Gavin Hinks, journalist

As events go, there’s none bigger than the Olympic Games. It attracts the most participants, the biggest audiences and, of course, the highest price tag. Paris 2024 in July will be no different.

Organisers expect 300,000 people to line the banks of the river Seine to watch the opening ceremony, 10,500 athletes will compete, and 20,000 business registered to tender for games contracts. For 17 days it will take over the French capital and the world of sport attracting potential worldwide audience of four billion viewers.

Final figures for the Paris Games are yet to be realised, but estimates are that it’ll cost US$9.6bn. If that figure remains true, it will be far cheaper than the London 2012 Olympics, estimated to have cost US$14.9bn, and still most expensive games to date, ahead of Rio, said to have run up a final bill of around US$13.1bn (exchange rates based on figures at the time of each Olympics).

Budget busting

Perhaps the most startling figures are the cost overruns. When a team at Said Business School, Oxford University, looked at overruns in 2016, they found that Rio was estimated to have exceeded budget by any eye-watering 352%. London, by comparison, was a mere 76% over budget. Beijing, just 2%.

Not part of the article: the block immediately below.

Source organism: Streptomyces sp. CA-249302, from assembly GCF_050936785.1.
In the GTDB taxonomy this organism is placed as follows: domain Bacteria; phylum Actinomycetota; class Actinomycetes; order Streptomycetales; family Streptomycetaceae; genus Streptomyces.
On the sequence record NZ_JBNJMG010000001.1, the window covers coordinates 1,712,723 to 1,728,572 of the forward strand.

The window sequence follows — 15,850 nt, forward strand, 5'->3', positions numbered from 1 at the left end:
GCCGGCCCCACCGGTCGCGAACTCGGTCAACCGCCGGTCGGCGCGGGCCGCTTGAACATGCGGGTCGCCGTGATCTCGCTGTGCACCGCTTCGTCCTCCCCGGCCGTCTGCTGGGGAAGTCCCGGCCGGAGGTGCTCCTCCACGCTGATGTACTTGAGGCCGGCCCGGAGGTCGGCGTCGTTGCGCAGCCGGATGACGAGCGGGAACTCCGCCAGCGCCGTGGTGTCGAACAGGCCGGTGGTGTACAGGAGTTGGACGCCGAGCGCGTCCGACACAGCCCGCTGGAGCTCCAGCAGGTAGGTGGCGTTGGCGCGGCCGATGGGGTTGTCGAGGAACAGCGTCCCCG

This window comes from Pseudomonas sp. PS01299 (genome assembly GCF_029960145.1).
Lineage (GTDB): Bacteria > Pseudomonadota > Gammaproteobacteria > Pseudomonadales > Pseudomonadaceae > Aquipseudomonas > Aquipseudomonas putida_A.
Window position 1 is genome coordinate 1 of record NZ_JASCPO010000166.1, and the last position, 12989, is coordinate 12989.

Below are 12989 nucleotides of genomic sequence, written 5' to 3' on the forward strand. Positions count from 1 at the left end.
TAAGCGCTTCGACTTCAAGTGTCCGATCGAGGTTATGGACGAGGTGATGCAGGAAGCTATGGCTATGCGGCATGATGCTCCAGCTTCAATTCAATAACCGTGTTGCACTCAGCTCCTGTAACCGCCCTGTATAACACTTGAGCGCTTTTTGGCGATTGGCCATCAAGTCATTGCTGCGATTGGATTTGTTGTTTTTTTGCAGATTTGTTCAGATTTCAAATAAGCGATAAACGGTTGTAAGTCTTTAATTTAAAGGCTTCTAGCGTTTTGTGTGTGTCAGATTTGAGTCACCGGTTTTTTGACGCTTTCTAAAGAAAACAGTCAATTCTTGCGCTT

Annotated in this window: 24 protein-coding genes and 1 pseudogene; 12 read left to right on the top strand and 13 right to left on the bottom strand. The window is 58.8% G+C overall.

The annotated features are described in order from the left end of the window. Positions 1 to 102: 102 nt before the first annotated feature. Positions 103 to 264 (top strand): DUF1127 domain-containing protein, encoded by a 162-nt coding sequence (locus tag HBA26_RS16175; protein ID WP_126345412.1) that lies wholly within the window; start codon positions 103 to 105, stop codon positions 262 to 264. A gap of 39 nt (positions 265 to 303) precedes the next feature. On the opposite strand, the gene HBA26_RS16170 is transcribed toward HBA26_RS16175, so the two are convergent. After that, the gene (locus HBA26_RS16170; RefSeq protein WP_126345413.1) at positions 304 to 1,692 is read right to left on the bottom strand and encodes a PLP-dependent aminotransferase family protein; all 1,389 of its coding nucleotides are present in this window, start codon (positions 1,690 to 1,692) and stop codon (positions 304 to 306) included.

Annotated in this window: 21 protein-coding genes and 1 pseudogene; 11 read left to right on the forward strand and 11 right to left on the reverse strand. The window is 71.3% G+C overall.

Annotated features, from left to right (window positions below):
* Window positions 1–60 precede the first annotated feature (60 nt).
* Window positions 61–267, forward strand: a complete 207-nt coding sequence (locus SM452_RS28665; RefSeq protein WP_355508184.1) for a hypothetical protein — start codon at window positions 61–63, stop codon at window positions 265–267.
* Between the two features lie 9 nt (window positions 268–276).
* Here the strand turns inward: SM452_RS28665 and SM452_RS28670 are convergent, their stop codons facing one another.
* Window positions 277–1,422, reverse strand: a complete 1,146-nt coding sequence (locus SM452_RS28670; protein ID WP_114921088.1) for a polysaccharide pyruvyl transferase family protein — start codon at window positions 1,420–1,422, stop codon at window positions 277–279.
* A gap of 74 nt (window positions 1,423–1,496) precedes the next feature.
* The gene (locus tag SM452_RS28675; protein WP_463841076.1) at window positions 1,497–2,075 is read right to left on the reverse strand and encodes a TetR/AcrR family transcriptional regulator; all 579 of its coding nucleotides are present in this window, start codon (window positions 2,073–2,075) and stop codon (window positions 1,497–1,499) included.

With an average overspend of 156%, ‘the Olympics have the highest average cost overrun of any type of megaproject’, according to the Said report – enough to make any city administrator balk at the thought of taking on the games.

However, things have improved. The Said report cites the use of the Olympic Games Knowledge Management Programme as instrumental in bringing overruns down to more modest levels, an average of 51% following its instigation.

That said, running an Olympics is a daunting task. The research concludes that pitching for the four-yearly event ‘is to decide to take on one of the most costly and financially most risky type of megaproject that exists, something that many cities and nations have learned to their peril’.

The payoff

Despite the high price tag for London 2012, government auditors considered the entire show worth the risk. A report by the UK watchdog, the National Audit Office, said: ‘By any reasonable measure the Games were a success and the big picture is they have delivered value for money’.

Of course, in an increasingly uncertain world, disaster can strike. Tokyo 2020 was delayed by the Covid-19 pandemic, with the competition eventually staged a year later and most events run behind closed doors to minimise the risk of infection.

The setting looks much brighter for Paris, which first hosted the games in 1900 (and then again in 1924). Almost a century-and-a-quarter later, the French capital will deal with almost 10 times the number of athletes and more than 329 medal events compared with 95. Both, in their eras, were considered risks. But with Gallic flare, Paris has every chance of being a success, whatever the price tag.